There are a few ways to keep older dogs who are less inclined to play happy and invested in a more natural need satisfaction - we have a Shetland sheepdog and he'll likely never herd sheep but he gets occupied with other activities.
Firstly we take him geocaching a lot - this involves plenty of walking but he's gotten very used to helping find the geocaches as they're usually all plastic and start to smell the same (even to a human nose they smell like musty damp paper etc). This isn't a trail but when we're in the right area and start looking around he loves hunting around in the undergrowth as much as we do!
You can purchase animal scents online and do a trail in your own garden every now and again if it's big enough, hiding a good treat or toy at the end of it (fox urine is a common purchase in the UK as it's replaced actual fox hunts). Though urine scents will linger, so to create a fresh trail it'll be best to either water your garden or wait until a dry spell after some rain. You could feasibly do this with a really smelly treat instead of a scent but I'm not sure how well it would work (he might cut a few corners if it's too pungent?)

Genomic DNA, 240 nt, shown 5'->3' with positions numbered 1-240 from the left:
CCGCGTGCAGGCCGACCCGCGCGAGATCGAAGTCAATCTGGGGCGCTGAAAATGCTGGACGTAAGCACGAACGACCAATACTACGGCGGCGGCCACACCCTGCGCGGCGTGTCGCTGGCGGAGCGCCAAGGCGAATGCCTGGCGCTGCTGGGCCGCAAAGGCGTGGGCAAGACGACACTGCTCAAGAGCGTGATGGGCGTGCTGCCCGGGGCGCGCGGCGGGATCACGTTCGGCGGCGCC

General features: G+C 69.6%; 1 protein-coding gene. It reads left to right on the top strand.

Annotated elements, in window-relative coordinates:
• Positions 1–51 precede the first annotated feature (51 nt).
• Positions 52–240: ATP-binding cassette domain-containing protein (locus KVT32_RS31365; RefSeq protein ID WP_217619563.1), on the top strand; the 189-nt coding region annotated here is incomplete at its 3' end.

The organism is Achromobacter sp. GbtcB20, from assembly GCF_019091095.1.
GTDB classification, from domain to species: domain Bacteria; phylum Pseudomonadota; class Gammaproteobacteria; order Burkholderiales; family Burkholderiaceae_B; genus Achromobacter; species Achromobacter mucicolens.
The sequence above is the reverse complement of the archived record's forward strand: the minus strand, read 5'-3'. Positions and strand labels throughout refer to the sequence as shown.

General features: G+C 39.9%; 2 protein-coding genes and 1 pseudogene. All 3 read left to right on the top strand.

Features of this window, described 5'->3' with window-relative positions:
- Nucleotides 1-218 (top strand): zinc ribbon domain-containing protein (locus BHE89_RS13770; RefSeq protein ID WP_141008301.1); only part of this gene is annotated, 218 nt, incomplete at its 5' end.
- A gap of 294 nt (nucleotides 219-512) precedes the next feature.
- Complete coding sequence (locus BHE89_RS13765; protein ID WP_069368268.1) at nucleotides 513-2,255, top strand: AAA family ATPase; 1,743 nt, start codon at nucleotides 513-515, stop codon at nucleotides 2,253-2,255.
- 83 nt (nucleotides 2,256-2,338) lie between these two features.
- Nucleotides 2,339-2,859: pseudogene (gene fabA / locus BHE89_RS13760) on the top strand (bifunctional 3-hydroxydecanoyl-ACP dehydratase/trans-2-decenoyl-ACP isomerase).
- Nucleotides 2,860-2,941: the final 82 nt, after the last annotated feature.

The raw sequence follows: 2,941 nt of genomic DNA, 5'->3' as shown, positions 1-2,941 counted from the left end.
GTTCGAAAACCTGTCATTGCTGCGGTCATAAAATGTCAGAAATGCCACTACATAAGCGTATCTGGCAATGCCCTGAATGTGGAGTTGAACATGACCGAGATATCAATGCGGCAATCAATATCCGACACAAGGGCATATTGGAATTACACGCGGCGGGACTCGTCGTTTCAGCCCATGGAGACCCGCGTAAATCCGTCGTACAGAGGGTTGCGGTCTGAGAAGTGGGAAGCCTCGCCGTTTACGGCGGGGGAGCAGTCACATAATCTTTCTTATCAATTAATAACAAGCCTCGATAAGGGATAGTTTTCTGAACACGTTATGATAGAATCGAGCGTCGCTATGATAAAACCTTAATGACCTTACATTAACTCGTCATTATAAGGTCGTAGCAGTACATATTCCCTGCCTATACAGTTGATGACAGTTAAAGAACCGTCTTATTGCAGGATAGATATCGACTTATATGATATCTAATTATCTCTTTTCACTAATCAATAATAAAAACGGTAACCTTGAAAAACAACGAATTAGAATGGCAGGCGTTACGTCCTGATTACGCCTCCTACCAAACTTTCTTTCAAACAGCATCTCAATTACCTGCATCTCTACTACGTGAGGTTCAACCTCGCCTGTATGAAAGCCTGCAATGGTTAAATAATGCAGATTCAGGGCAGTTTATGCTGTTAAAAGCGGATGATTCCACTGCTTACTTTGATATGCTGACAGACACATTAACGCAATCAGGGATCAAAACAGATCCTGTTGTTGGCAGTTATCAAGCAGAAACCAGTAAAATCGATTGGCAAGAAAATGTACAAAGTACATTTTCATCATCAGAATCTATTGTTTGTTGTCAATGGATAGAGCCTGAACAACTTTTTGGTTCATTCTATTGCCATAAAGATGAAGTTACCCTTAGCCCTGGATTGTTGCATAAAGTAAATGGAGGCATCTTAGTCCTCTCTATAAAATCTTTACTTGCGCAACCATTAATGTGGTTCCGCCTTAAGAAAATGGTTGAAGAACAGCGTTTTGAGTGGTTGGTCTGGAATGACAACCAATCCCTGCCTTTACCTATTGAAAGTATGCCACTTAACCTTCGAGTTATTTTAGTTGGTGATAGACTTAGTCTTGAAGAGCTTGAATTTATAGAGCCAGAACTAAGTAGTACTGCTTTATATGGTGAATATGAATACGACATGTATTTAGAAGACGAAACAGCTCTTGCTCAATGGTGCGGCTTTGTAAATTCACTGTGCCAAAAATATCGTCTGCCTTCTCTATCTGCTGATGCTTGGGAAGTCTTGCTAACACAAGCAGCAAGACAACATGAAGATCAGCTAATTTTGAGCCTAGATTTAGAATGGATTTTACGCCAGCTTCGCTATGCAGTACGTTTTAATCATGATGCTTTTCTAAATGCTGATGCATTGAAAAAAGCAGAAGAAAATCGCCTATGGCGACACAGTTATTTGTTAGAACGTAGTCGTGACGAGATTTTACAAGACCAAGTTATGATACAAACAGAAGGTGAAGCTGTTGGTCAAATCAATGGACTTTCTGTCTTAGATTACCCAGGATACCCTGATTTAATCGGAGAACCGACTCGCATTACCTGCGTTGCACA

You could take a dog to agility, it's mentally stimulating as the dogs have to perform specific tasks. Usually you'd start this at a year old (you should wait for complete bone development before starting on this) but old dogs can learn new tricks.
James Jenkins mentioned the Barn Hunts and that's also a great other options and the link he gave gives a brilliant answer to how that works: What is a "Barn Hunt"?
Another option is to possibly take him hunt training, you don't actually have to take him hunting itself. My sister has a gun dog whose currently a young puppy and she's due to go to training as a retriever for pheasants. There are courses about if you can find one near you - you may find he enjoys it and you can possibly spark some ideas for how to entertain him better based on this.